"No!" I shouted, but my shout was lost in the first thunder crash of spring. My eyes fluttered open and I gazed over at my East window and the chair beside it. Somehow, I had come up with just enough strength to get me to my knees as I crawled my way over there. Within two feet of the window, a gentle breeze passed through and into my room. I could smell the pine trees, the freshly blooming petunias and roses, and the sparkling dust from the bubbling brook in my back yard. I sighed in deeply, almost perfectly content. It gave me energy—the smell of spring. I climbed into the wooden chair, and relaxed into the setting.

"Rain," I whispered, closing my eyes. Seconds later, the drops began to fall. "Yes, finally, the first rainfall of April." I breathed in deeply, and the thunder crashed again. I opened my eyes just in time to see the flash of lightning right before my eyes.

"Wow…that is cool," I said, and smiled.

I watched the storm continue, and was more and more fascinated with each thunder crash. I love nature, I thought. My lovely thoughts were harshly interrupted, though, by the draining call of my mother requiring my assistance with my ever so wonderful sisters. Oh, joy.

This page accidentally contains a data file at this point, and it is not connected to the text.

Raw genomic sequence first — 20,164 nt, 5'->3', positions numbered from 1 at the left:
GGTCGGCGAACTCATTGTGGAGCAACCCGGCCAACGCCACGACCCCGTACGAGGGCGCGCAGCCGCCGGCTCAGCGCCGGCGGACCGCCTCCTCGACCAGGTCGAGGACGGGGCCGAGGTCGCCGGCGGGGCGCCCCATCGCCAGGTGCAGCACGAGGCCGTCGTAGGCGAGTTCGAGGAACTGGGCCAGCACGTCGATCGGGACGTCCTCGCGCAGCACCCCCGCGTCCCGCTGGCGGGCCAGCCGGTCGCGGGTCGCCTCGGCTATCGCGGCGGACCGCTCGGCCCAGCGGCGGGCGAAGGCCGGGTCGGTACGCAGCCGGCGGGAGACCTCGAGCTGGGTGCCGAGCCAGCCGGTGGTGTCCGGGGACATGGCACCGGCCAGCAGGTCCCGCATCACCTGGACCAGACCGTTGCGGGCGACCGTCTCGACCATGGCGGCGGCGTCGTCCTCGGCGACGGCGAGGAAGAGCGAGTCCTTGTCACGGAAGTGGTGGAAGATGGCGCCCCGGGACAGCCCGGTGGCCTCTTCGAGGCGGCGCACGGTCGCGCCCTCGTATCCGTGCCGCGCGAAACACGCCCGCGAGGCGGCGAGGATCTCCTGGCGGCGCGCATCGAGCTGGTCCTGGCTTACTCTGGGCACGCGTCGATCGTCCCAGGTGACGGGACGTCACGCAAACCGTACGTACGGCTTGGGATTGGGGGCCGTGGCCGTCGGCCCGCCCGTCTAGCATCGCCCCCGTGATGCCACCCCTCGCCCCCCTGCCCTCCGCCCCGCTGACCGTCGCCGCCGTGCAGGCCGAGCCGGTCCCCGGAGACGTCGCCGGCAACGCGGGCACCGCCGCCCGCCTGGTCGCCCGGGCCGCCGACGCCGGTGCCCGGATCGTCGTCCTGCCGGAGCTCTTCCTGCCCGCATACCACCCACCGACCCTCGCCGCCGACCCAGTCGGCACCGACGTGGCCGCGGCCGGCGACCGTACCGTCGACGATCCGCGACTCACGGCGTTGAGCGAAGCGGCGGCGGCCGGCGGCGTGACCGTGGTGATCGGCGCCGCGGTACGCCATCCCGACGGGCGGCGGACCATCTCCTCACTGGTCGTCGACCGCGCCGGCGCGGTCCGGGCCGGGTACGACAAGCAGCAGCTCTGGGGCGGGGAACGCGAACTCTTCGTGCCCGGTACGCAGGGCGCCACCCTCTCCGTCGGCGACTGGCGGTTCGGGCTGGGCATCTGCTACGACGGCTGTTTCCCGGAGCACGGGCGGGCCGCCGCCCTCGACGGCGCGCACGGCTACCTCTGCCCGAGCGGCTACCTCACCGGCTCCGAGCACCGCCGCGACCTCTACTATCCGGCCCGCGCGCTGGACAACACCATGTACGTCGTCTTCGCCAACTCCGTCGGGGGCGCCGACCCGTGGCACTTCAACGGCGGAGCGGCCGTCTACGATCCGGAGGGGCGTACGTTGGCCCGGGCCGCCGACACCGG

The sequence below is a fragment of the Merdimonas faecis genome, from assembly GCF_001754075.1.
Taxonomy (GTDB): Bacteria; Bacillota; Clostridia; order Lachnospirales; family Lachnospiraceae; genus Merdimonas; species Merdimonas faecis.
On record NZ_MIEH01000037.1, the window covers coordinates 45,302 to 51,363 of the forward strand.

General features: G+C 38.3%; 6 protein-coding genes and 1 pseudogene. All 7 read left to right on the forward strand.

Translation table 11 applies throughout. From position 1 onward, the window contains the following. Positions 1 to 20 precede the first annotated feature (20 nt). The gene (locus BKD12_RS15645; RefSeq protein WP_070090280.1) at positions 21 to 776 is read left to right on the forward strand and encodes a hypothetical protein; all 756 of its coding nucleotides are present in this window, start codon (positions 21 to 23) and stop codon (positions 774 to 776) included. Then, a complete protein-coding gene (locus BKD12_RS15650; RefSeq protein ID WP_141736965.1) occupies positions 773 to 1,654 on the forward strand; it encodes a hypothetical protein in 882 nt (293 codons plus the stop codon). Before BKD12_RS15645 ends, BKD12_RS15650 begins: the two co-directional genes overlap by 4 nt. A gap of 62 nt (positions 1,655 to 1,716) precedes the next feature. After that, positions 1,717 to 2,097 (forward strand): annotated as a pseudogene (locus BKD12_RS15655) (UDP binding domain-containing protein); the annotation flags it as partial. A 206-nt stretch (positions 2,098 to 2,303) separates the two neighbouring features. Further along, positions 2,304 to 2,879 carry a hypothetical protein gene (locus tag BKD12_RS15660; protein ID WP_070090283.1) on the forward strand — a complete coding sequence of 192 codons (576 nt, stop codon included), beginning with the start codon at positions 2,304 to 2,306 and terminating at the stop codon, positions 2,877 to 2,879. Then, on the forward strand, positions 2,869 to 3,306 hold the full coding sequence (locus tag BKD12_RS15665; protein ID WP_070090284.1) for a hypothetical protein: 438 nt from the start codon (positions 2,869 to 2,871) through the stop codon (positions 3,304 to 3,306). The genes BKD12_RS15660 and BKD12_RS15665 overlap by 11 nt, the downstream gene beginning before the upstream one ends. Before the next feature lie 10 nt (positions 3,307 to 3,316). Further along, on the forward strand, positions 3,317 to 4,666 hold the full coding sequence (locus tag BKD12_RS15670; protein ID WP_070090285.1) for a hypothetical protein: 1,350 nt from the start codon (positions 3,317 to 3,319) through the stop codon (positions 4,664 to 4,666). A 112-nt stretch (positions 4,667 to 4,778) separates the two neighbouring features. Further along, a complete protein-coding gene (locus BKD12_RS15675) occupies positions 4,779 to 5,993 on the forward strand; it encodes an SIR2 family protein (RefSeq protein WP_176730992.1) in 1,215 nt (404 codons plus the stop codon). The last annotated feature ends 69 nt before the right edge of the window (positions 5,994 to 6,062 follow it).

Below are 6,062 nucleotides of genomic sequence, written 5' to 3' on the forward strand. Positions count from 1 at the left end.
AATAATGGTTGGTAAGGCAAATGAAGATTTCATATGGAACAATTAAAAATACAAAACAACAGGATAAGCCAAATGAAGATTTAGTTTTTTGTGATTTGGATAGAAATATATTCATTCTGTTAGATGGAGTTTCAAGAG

"Melanie!" she called. I was silent, hoping she'd forget I was at home.

"Melanie!" she called again. I rolled my eyes. Why me?, I mouthed to the above.

"Melanie!" she yelled, much more direct now.

"I'm coming!!!" I replied very irritated. Racing down the steps, I went into the kitchen.

"Help me with dinner, will you?" mother asked politely with that ever so fake smile of hers. I grumbled, but headed over to the stove, stirring whatever it was that we were eating that night. I could never decipher between the sauces and solids anymore.

"Where are the twins?" I asked. I mean, if I have to be stuck making supper, with my mother, of all people, I might as well make conversation. I mean, why not?

"They're out playing in the rain. You know how they love this weather. In fact, I think they love it the most out of anyone in this family," mother said, smiling warmly at me as I continued to stir the concoction. I grumbled. No. I like it the best! Who does she think she is, dismissing me completely like that? I thought stirring much more roughly now.

"I'll be right back," she said, drifting out of the kitchen to the front yard.

"What are you doing?" I asked, slightly irritated that she had left all of this for me to do.